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Alroy Tavern

Home > Sydney > Family | Food and Wine | Historic Houses | Pubs
by Maddie M (subscribe)
Western Sydney writer, trier of new things and lover of food
Published August 26th 2014
Stately house on former fruit orchard now a preserved tavern
Brief History
Alroy House is a magnificent Victorian-era house built in the 1880s by Thomas Bowring for owner Edward Lamb. It was named after Lamb's Northern Territory property Alroy Downs and was once surrounded by fruit orchards to provide fruit for the first fruit cannery in colonial Plumpton. In 1894 the house was acquired by Thomas Cable and when he died it changed ownership several times (and the lot sub-divided and sold off several times) until Julius White, a farmer, bought it in 1916. White also used the land for fruit growing, and he also added more modern bathrooms to the property. In 1921 James Wilson purchased the property and it remained with his family for 60 years until it was acquired by the Public Trustee in 1981. In 1985, Blacktown Council purchased the property and it lay abandoned for many years, suffering a fire and vandalism, and its marble fireplaces stolen. In the mid-1990s Blacktown Council began restoration work at a reported cost of $400,000 to restore the exterior and interior of this once magnificent house and finally in 2006, it opened as a family tavern.

alroy, house
The abandoned Alroy house

The modern day tavern
I have been to this pub a few times in the past and enjoyed the food, but recently went off it after the change in management brought a change to the food…but now I'm back. And I'm happy to see that the menu has been improved and retained the old classics such as schnitzels and steaks.

What I love about Alroy is the wrap-around, expansive verandah that is surrounded by perfectly manicured gardens. In the spring-time this area comes alive with lush, colourful flowers and lots of patrons but on this night we visit it is dark and cold, and the trellis entrance is covered with dead branches. On a lovely spring day this is bedecked in beautiful blue flowers but tonight it has a rustic look (which is still quite endearing).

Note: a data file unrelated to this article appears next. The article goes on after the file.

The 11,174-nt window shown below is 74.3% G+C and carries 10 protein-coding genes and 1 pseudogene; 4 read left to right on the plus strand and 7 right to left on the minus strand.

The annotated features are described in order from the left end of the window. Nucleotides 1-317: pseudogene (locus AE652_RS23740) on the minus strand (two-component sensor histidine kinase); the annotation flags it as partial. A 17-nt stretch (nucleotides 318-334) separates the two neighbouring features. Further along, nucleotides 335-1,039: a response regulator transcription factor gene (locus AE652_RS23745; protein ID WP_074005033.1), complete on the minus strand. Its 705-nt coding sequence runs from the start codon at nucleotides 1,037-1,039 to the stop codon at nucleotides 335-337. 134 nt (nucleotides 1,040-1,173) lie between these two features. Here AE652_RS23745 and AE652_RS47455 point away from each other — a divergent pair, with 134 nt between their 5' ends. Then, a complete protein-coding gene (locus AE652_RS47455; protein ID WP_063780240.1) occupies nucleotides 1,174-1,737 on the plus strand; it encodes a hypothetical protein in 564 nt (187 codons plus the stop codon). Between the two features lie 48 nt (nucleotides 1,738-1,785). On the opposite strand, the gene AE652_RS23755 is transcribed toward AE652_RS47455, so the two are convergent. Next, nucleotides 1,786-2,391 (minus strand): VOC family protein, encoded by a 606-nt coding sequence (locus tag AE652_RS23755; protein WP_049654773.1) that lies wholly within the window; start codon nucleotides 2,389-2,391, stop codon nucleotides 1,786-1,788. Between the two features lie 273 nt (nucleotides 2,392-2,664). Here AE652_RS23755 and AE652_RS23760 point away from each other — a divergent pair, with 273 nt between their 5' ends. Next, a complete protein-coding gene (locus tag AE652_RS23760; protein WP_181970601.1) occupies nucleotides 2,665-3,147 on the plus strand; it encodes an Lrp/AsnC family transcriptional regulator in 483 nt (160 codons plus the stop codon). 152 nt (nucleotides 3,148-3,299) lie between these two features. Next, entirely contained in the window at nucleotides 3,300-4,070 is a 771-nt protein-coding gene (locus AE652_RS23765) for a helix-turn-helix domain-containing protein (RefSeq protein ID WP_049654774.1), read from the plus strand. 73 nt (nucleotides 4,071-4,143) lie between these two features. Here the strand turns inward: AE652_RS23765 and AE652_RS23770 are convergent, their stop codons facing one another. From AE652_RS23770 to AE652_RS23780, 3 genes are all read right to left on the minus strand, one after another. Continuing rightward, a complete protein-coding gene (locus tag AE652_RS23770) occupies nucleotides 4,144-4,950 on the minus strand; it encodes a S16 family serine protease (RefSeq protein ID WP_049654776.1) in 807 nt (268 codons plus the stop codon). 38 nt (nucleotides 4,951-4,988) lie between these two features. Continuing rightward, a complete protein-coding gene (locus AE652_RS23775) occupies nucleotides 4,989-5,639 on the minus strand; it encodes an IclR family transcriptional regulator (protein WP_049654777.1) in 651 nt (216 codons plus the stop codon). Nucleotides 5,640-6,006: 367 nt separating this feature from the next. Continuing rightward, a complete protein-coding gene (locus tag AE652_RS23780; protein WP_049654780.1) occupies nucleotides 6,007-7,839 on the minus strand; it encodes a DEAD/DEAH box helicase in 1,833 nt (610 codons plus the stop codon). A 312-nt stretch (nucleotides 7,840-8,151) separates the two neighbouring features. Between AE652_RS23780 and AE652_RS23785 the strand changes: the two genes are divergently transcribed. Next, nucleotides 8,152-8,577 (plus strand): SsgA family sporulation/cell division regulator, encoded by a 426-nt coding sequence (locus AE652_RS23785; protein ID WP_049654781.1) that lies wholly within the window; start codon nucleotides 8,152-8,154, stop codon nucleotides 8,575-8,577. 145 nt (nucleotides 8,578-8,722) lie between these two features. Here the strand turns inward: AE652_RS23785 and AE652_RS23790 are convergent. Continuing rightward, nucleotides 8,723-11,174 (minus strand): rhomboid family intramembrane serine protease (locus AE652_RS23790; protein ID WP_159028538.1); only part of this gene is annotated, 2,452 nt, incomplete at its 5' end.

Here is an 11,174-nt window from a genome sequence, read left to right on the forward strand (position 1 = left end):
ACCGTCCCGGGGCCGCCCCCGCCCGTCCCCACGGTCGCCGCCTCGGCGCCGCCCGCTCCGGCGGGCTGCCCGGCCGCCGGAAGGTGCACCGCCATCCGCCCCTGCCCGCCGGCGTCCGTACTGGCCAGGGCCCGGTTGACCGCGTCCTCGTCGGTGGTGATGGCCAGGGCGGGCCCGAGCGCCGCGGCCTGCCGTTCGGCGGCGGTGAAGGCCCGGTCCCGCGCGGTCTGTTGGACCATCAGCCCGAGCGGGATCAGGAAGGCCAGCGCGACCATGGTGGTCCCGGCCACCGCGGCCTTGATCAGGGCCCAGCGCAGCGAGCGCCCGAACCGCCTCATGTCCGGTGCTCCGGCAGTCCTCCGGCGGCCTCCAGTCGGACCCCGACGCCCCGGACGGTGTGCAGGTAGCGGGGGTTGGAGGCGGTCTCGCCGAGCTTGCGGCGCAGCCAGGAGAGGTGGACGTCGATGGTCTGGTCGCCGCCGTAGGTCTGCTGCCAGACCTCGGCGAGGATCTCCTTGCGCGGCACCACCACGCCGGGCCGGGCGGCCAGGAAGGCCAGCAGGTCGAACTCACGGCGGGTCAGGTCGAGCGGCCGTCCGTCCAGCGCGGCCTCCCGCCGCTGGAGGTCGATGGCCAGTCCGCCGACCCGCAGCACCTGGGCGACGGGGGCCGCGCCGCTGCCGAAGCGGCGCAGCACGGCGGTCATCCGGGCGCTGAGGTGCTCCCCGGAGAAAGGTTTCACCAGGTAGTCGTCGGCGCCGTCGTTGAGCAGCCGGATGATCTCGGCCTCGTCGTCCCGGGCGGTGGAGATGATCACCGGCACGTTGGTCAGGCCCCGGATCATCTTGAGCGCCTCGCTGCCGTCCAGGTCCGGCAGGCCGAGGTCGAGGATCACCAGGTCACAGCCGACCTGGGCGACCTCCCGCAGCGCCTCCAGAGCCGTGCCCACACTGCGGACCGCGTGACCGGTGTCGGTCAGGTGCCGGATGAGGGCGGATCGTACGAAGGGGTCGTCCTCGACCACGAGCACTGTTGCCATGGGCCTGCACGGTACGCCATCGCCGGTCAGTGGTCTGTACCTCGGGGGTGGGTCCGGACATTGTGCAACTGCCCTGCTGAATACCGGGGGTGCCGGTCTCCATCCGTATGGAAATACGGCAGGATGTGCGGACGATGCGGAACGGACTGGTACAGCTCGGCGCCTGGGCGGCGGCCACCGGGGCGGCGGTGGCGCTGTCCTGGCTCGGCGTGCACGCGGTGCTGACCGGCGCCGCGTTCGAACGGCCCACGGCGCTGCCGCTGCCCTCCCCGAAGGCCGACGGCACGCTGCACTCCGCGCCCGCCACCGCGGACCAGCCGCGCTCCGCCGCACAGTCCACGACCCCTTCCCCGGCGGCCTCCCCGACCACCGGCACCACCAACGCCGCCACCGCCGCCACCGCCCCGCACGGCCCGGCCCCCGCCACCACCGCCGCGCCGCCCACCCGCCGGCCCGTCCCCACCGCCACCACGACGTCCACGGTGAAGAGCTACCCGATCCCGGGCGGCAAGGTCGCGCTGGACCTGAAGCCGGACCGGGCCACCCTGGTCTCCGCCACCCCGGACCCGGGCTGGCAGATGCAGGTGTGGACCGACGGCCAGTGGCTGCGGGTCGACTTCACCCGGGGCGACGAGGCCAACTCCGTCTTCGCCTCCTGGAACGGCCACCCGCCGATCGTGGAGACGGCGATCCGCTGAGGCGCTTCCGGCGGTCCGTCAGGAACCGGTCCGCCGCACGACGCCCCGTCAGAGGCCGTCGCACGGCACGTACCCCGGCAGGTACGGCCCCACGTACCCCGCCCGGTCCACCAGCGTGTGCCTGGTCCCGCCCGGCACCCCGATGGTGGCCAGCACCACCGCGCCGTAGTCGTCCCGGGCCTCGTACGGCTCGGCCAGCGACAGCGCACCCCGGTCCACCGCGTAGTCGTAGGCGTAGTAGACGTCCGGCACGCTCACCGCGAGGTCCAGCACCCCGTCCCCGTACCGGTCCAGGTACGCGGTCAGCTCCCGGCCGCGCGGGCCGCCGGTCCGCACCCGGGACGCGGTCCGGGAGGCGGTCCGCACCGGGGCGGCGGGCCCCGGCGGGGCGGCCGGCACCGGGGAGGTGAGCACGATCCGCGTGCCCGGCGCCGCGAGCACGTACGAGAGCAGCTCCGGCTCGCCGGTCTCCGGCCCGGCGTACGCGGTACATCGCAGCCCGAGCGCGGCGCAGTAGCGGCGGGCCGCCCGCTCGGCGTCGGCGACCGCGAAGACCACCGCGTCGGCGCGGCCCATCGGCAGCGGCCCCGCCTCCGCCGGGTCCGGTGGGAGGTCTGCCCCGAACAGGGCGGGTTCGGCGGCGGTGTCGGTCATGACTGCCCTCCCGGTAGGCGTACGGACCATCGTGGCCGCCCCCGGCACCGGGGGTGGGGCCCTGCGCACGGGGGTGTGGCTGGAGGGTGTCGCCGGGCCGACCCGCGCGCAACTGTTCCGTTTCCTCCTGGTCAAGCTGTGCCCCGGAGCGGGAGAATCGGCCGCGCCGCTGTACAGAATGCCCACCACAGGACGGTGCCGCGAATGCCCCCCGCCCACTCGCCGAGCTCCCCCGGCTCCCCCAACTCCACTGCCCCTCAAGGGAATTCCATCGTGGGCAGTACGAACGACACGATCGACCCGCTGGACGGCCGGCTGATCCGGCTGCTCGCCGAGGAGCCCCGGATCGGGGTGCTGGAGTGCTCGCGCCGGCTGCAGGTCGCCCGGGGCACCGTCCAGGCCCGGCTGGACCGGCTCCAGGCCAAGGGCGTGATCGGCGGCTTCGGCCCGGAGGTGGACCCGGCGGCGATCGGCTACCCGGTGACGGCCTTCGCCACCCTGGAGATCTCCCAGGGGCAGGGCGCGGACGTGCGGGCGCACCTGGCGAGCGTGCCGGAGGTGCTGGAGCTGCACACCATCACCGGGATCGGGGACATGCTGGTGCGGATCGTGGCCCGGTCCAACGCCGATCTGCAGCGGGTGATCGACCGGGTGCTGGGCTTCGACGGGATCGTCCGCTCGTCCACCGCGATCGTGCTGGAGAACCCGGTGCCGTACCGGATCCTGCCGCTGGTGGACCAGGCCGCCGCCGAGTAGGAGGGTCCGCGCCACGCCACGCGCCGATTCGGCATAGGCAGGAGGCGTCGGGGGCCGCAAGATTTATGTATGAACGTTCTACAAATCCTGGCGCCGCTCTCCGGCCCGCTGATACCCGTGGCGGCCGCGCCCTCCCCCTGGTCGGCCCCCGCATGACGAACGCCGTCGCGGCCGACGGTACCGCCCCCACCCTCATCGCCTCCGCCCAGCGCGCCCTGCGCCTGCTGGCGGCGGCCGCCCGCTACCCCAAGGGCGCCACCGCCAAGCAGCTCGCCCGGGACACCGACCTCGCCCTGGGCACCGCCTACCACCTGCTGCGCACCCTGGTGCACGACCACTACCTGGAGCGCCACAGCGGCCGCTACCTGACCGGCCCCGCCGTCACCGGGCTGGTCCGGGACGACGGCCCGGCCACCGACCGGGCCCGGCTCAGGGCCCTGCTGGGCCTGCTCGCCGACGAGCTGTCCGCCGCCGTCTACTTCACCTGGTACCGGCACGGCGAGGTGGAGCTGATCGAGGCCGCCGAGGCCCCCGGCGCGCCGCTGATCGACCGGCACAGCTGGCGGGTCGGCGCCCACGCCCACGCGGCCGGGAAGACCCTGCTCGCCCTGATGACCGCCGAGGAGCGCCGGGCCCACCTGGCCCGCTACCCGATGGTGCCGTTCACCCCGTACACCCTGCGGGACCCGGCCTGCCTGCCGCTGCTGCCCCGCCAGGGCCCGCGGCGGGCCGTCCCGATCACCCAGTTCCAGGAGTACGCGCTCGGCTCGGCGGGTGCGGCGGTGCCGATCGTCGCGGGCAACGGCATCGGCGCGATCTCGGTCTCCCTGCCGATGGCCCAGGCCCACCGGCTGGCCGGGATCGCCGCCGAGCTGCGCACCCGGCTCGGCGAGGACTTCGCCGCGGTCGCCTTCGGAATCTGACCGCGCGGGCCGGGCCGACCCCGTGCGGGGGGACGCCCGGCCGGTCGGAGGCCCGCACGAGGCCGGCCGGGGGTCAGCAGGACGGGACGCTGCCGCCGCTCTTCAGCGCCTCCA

The main entrance

As you walk in through the main entrance there is the bar on the right and a covered courtyard to the left. At the back of the house were the servants quarters, which now serve as ladies' and men's bathrooms. Past the bar and along the main hallway is the original entrance to the house, beautifully restored. There are several rooms leading off from the hallway, which were once the bedrooms and living rooms. These are now separate eating areas, with holes cut out of the walls so that you can see into each room from the bar area. I love the ornate high ceilings and (non-functioning) fireplaces in each room, as it gives an authentic colonial feel for the place. I only wish that the fireplaces were working on this cold night to make the atmosphere more cozy. "But it would be an OH & S hazard, with all the kids running around, and it would be a pain to maintain all the fireplaces in each room," my partner pointed out. Yeah, true that.

The restored hallway

The food
The food is typical pub-style food (like the ones mentioned above, plus some gourmet dishes) with reasonable prices starting at $6 for starters, and the most costly main $25. We start with the cheesy garlic bread ($7.50) which is generously sized and just as described: very cheesy and garlicky, just how I like it. My main dish is the Moroccan Lamb salad with rocket, grilled eggplant, tomato, cucumber and garlic yoghurt dressing ($15) and my partner's is the 250g Nolan Private Selection New York cut sirloin with mash and veg ($23). I love the tangy-minty yoghurt dressing and the marinated lamb pieces, and I love the way the spicy, crispy lamb is offset by the soft eggplant (although the eggplant is slightly oily). My partner's sirloin isn't as well cooked as he likes but he still tucks into it with gusto.

Moroccan, lamb, salad
Moroccan lamb salad

Their dessert list only has 3 items: tiramisu with fresh strawberries ($10), vanilla bean panna cotta with mixed berry compote ($10) and chocolate marquise with chocolate gelato ($12). There's not much choice, but we are too full to eat dessert anyway, so decide to just try them next time.

Overall, we recommend this place for your next family/friends/date night out as it has a relaxed, cozy atmosphere, beautiful surroundings (especially when the weather's nice) and the food is much improved.

Blacktown City Council
Historic Sites of Blacktown
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Why? Enjoy some great food in a historical part of town
Phone: (02) 9625 4250
Where: 371 Rooty Hill Rd N, Plumpton NSW 2761
Cost: From $6 for entrees
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